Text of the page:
George Ure and Gaye Levy, Contributors
For this reason, the American Red Cross, FEMA, and just about every other authority out there recommends that the public store at least one gallon of water per person, per day for a minimum of three days. But if you think that a three day water supply is adequate, think again.
A more reasonable recommendation is that you up the recommended amount of stored water to a two-week supply. So for two people that would be 2 people x 1 gallon x 14 days = 28 gallons. This amount should cover your minimal needs for drinking, food preparation and nominal – and I mean nominal – hygiene.
So let’s do it. Let us store some water following these steps:
1. Clean them up. Thoroughly clean your plastic bottle and jugs with dishwashing soap and water then rinse completely so there is no residual soap.
2. Sanitize with bleach. Sanitize your bottles by adding a solution of 1 teaspoon of unscented liquid household chlorine bleach to a quart of water. Swish the sanitizing solution in the containers so that it touches all interior surfaces. Don’t forget to sanitize the lids and caps as well. After sanitizing the containers and caps, thoroughly rinse out the bleach solution with clean water.
3. Fill ‘em up. Fill them to the top with regular tap water. Add two drops of non-scented liquid household chlorine bleach to the water, then tightly close the containers using the original caps. It is probably a good idea to use some latex or nitrile gloves at this point so that you maintain the sanitation and do not contaminate the caps by touching the inside of them with your fingers.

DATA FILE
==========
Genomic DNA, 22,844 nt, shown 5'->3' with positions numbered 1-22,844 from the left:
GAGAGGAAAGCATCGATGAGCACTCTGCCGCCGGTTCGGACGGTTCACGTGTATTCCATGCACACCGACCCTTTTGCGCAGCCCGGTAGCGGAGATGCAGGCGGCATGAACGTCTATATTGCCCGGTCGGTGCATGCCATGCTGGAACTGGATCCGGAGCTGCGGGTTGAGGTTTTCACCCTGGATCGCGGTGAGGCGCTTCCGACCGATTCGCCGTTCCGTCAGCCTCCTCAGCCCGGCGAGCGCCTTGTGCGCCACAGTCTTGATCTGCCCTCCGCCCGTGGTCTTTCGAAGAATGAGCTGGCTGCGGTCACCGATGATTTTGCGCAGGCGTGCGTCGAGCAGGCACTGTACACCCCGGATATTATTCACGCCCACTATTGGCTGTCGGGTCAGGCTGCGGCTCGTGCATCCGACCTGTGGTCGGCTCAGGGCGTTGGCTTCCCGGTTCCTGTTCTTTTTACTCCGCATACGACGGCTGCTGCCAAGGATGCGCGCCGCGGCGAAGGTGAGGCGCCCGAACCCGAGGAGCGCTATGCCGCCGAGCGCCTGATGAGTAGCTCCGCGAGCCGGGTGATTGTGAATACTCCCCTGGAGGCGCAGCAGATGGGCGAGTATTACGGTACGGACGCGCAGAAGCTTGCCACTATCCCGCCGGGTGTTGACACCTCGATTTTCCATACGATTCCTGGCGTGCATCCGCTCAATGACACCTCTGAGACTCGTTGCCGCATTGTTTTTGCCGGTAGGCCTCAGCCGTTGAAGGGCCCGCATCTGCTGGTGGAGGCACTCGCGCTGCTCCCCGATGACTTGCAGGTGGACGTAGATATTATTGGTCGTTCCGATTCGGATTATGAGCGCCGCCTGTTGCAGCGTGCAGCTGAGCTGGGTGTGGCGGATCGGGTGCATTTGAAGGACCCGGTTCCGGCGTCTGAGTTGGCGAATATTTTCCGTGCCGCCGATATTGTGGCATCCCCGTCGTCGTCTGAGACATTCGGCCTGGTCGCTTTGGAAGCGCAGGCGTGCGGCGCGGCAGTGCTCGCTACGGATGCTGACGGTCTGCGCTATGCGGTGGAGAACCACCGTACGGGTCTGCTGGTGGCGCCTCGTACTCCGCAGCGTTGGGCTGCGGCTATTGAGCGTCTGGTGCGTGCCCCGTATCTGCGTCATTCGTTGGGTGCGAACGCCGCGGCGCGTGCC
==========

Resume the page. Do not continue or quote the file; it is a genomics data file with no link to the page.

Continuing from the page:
4. Date the outside with a permanent marker such as a Sharpie.
5. Store in a cool, dark place.
6. Important: rotate in six months. Dump the water, re-sanitize the jugs, and start all over. Personally, I think it would be a good idea to put up a few jugs at the first of each month. Do this for six months and you will build up a nice, rotating stock.
Plastic soda bottles or juice jugs work well for this purpose.
Water stored this way is good for six months to a year as long as it is kept in a cool, dark place. Regardless of where it is kept, the containers should be rotated at the end of the designated period.
Note: Milk jugs should not be used since the milk and protein sugars are difficult to remove and will compromise the stored water because this will provide an environment for bacteria growth. In addition, milk jugs are flimsy and will not hold up, even for a short period of time. Ditto cardboard. The cardboard will eventually leak and make a big mess. Glass is okay but be aware that glass is heavy and subject to breakage.